Sarah Churchwell

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Sarah Bartlett Churchwell (born May 27, 1970) is a professor of American Literature and Public Understanding of the Humanities at the School of Advanced Study, University of London, UK. Her expertise is in 20th- and 21st-century American literature and cultural history, especially the 1920s and 1930s. She has appeared on British television and radio and has been a judge for the Booker Prize, the Baillie Gifford Prize, the Women's Prize for Fiction, and the David Cohen Prize for Literature. She is the director of the Being Human festival and the author of three books: The Many Lives of Marilyn Monroe; Careless People: Murder, Mayhem and the Invention of The Great Gatsby; and Behold America: A History of America First and the American Dream. In April 2021, she was long listed for the Orwell Prize for Journalism.

Early life[edit]

Churchwell grew up in Winnetka, near Chicago, Illinois. She earned a BA in English Literature from Vassar College and an MA and PhD in English and American Literature from Princeton University.[1]


Churchwell lectured at the University of East Anglia from 1999 until 2015, when she became Professor of American Literature and Public Understanding of the Humanities and director of the Being Human festival at the School of Advanced Study at London University.[2]

She has written for The New York Review of Books, The New York Times Book Review, The Times Literary Supplement, The Spectator, the New Statesman,[3] The Guardian and The Observer, the Financial Times, Prospect, The Times, The Sunday Times, The Daily Telegraph, The Independent, the Independent on Sunday, as well as international newspapers including Süddeutsche Zeitung, Blätter, the Times of India, The Hindu Times, and many others.

Her books include The Many Lives of Marilyn Monroe (2004); and Careless People: Murder, Mayhem and the Invention of The Great Gatsby (2013) about F. Scott Fitzgerald.[4][5]

Her television appearances include on Newsnight, Question Time, The Review Show, and The Sharp End with Clive Anderson. C-Span, the Today Show (NBC), BBC Politics Live, Sunday Morning Live, This Week, Sky News, BBC Breakfast, The Cinema Show, the Sunday Programme, ITV This Morning, the Culture Show, the DVD Collection, and Before the Booker. She has contributed to many documentaries including BBC2’s Novels that Shaped Our World (2019), Icons, with Kathleen Turner (2019), Unfinished Masterpieces (2014), Arena’s T. S. Eliot, The Rules of Film Noir, and Great Poets: In Their Own Words, and the feature film Love, Marilyn (d: Liz Garbus, 2012).

Radio appearances include the Today Programme, Front Row, Any Questions, Woman’s Hour, The Jeremy Vine show, BBC World Service, Radio Five Live, The Verb, Free Word, BBC Radio 3 Free Thinking, BBC Radio 3 Essays, BBC Radio 4 In Our Time[6] and Great Lives, among many others. She has written and presented Radio 4 documentaries on Henry James, the American Dream and America First,[7] The Great Gatsby, When Harry Met Sally, and Radio 3 essays on Screen Goddesses (2017) and Screen Gods (2019).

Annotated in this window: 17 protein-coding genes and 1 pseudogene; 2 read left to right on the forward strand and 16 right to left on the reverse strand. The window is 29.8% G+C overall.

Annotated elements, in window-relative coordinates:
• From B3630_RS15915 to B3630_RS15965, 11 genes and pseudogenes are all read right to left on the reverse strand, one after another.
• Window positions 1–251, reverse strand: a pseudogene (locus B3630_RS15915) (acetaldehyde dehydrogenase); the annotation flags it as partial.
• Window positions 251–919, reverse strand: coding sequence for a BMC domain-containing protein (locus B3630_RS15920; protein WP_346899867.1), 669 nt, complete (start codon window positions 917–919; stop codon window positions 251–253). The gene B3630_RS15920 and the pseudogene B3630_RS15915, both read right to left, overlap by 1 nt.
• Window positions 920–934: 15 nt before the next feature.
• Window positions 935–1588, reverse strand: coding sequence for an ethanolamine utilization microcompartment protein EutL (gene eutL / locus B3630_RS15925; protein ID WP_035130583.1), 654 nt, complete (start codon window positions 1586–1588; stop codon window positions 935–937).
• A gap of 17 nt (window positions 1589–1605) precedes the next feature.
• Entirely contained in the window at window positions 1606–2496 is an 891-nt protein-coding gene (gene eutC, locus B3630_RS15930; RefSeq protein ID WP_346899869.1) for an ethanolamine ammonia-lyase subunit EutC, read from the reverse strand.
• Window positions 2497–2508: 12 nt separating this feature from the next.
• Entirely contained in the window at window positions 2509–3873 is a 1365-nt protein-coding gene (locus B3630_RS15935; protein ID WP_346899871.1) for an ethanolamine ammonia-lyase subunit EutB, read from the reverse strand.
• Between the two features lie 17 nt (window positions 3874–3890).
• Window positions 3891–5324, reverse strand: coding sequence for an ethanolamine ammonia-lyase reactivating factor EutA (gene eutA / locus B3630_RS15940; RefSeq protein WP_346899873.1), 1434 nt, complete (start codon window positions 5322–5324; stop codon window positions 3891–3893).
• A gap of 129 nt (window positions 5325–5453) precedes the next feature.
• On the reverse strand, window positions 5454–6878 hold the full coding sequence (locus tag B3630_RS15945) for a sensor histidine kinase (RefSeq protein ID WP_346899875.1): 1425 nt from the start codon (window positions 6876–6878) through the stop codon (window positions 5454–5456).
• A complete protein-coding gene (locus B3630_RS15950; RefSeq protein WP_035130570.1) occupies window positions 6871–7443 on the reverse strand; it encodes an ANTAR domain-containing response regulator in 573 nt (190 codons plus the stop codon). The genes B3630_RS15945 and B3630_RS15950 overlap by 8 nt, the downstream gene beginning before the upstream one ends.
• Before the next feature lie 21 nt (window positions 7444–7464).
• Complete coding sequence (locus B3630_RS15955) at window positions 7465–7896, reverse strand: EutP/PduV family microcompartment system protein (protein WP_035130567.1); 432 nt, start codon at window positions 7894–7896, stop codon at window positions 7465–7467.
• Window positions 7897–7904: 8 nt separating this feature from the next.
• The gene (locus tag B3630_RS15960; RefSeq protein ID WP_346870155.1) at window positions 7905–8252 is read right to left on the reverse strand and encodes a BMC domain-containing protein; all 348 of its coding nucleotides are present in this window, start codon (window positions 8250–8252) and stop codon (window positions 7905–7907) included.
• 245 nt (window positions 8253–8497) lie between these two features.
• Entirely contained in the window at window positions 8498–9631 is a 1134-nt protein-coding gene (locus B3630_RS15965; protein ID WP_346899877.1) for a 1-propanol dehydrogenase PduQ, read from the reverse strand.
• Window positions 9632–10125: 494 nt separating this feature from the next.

Churchwell was a judge for the 2014 Man Booker Prize,[8] the 2017 Baillie Gifford Prize, and the 2019 Sunday Times Short Story Prize.

She was Writer in Residence at the Eccles Centre for American Studies in 2015.[9][10]


  • The Many Lives of Marilyn Monroe. Picador, 2005. ISBN 0-312-42565-1.
  • Careless People: Murder, Mayhem and the Invention of The Great Gatsby. Little, Brown Book Group Ltd, 2013. ISBN 1-84408-767-0.
  • Behold America: A History of America First and the American Dream. Bloomsbury, 2018. ISBN 978-1-4088-9480-4.
  • The Wrath to Come: Gone with the Wind and the Lies America Tells. Apollo Publishing International, 2022. ISBN 978-1-7895-4298-1.

Edited volumes[edit]

  • Forgotten Fitzgerald: Echoes of a Lost America. (London: Virago, October 2014). ISBN 978-0-349-14026-1.
  • Must Read: Rediscovering American Bestsellers, co-editor with Dr Thomas Ruys Smith. (New York: Bloomsbury Academic, 2012). ISBN 978-1-4411-6216-8.
  • Introduction to L. Frank Baum, The Wizard of Oz (London: Pan Macmillan, 2018).
  • Introduction to Henry James, The Ambassadors (London: Everyman, 2016).
  • Introduction to Iris Murdoch, The Sea, The Sea and A Severed Head (London: Everyman, February 2016). ISBN 978-1-84159-370-8.
  • Introduction to Julian Barnes, Flaubert’s Parrot and A History of the World in 10 ½ Chapters (London: Everyman, 2012). ISBN 978-1-84159-348-7.
  • Introduction to James Fenimore Cooper, The Last of the Mohicans (London: Folio Society, 2011).
  • Introduction to Pale Horse, Pale Rider: The Selected Stories of Katherine Anne Porter (London: Penguin Books, 2011). ISBN 978-0-14-119531-5.
  • Introduction to Flappers and Philosophers: The Collected Stories of F. Scott Fitzgerald. (London: Penguin Books, 2010). ISBN 978-0-14-119250-5.


  1. ^ "Session on the Profession--Sarah Churchwell | Department of English". Retrieved 2021-05-30.
  2. ^ "Sarah Churchwell to lead public engagement at School of Advanced Study". School of Advanced Study, University of London. 14 July 2015. Retrieved 21 September 2015.
  3. ^ "Sarah Churchwell". The New Statesman. Retrieved 26 June 2018.
  4. ^ "Sarah Churchwell", Prague Writers' Festival. Retrieved 16 October 2012.
  5. ^ "Sarah Churchwell", Newsnight Review, BBC. Retrieved 16 October 2012.
  6. ^ "BBC Radio 4 - In Our Time, The Great Gatsby". BBC. Retrieved 2021-05-30.
  7. ^ "BBC Radio 4 - The Origins of the American Dream". BBC. Retrieved 2021-05-30.
  8. ^ "Meet The Man Booker Prrize 2014 Judges", 12 December 2013. Retrieved 26 June 2018.
  9. ^ "Prof Sarah Churchwell (AMA) has been announced as the joint winner of the 2015 Eccles British Library Writer-in-Residence Award", UEA, 3 December 2014.
  10. ^ "Sarah Churchwell wins the 2015 Eccles British Library Writer in Residence Award", 31 October 2014, Virago.

External links[edit]